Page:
Title page for ETD etd-101999-191103

Type of Document Master's Thesis
Author Hennessey, Ann M
URN etd-101999-191103
Title Use of physiological and perceptual dimensions of clothing comfort to evaluate nonwoven protective fabrics through wear testing of limited-use coveralls
Degree Master of Science
Department Near Environments
Advisory Committee
Advisor Name Title
Boles, Joann Ferguson Committee Co-Chair
Cloud, Rinn M. Committee Co-Chair
Herbert, William G. Committee Member
  • Fabric
  • Clothing comfort
  • Heat Stress
  • Protective clothing
Date of Defense 1999-05-13
Availability restricted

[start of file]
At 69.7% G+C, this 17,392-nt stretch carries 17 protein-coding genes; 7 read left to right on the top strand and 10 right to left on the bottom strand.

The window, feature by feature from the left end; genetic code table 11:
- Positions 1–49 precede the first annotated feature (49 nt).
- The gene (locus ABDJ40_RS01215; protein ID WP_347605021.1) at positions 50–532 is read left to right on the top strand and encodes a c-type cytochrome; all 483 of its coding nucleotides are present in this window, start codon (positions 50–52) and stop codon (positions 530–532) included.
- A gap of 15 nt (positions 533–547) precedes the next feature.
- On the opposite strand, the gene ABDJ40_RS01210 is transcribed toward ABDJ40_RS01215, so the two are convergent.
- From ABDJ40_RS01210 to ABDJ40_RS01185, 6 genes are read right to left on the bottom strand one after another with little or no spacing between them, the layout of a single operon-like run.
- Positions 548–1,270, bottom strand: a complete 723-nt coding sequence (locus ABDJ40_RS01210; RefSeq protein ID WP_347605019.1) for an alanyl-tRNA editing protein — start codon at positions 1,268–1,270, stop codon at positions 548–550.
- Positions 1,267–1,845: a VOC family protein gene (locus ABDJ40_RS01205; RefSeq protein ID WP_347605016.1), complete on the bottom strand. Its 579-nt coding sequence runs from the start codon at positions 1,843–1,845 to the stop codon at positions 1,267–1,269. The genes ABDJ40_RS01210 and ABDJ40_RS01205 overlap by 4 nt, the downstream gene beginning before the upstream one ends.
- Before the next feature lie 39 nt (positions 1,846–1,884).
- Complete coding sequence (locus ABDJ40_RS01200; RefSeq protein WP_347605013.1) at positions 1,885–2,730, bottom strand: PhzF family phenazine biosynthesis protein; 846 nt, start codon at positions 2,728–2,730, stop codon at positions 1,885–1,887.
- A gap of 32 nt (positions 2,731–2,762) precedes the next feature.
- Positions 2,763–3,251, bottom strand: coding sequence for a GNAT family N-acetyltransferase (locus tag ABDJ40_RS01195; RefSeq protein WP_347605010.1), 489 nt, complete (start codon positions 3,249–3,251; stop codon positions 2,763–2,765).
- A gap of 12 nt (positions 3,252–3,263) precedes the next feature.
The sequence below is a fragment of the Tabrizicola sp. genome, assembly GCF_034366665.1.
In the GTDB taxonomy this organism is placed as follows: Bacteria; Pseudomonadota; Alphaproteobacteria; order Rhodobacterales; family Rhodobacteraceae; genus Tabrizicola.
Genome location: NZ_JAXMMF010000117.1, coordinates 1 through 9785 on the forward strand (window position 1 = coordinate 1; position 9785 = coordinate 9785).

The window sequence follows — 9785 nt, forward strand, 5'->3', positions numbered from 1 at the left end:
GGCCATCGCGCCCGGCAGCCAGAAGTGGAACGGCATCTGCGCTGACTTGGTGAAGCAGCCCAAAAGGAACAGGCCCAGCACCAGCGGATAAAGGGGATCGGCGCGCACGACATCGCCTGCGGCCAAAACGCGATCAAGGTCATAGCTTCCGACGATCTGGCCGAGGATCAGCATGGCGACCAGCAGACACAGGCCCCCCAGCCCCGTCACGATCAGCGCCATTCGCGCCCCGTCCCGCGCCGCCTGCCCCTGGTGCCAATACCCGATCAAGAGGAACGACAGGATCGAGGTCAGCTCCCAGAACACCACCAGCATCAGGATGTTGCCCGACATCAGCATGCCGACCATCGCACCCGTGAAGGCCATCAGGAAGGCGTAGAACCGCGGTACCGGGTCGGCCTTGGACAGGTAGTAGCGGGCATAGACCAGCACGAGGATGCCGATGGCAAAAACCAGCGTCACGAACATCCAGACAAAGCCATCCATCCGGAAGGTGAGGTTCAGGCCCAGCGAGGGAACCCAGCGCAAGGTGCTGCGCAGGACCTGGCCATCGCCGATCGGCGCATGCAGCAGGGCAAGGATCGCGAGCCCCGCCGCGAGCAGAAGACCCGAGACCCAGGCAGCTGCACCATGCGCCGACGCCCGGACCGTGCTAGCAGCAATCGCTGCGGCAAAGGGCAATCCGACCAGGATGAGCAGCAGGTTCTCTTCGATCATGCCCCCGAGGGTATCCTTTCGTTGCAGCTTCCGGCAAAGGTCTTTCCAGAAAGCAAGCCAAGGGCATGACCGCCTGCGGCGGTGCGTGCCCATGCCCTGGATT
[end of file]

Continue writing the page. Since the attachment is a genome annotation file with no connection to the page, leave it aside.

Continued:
The purpose of this research was to identify nonwoven protective fabrics designed to have improved comfort properties over a fabric currently used in limited-use chemical protective clothing by using physiological and perceptual dimensions of comfort. Fabrics that are both waterproof and breathable have potential for use in chemical protective clothing by repelling liquid while allowing the diffusion of moisture vapor from the body. Microporous laminated fabrics used in chemical protective clothing allow moisture to evaporate from the body and move through the fabric while preventing liquid chemicals from coming in contact with the skin. Five fabric types were evaluated by wear testing coveralls and measuring selected physiological and perceptual responses of five subjects performing moderate-intensity exercise in thermoneutral and hot, humid environments. Physiological responses included skin temperature, body temperature, heart rate, sweat rate, and fluid loss. Perceptual responses included moisture sensation, thermal sensation, Rating of Perceived Exertion, and overall comfort. In the thermoneutral environment, results show heart rate to be the only variable affected by the different fabric types, while time effect was significant within all dependent variables. In the hot, humid environment, skin and body temperatures were significantly affected by fabric type, while time effect was significant within all variables except skin temperature. The environment effect was significant within all dependent variables except RPE and heart rate. Based on the statistical insignificance of subjects' overall comfort responses in both environments, it can be said that the differences in the physical characteristics of the fabrics may not be great enough to affect the wearer's comfort level. However, two of the four fabrics were determined to have potential for further investigation. Further research comparing experimental fabrics with fabrics used widely in industry will continue the effort of improving the comfort of limited-use protective clothing.
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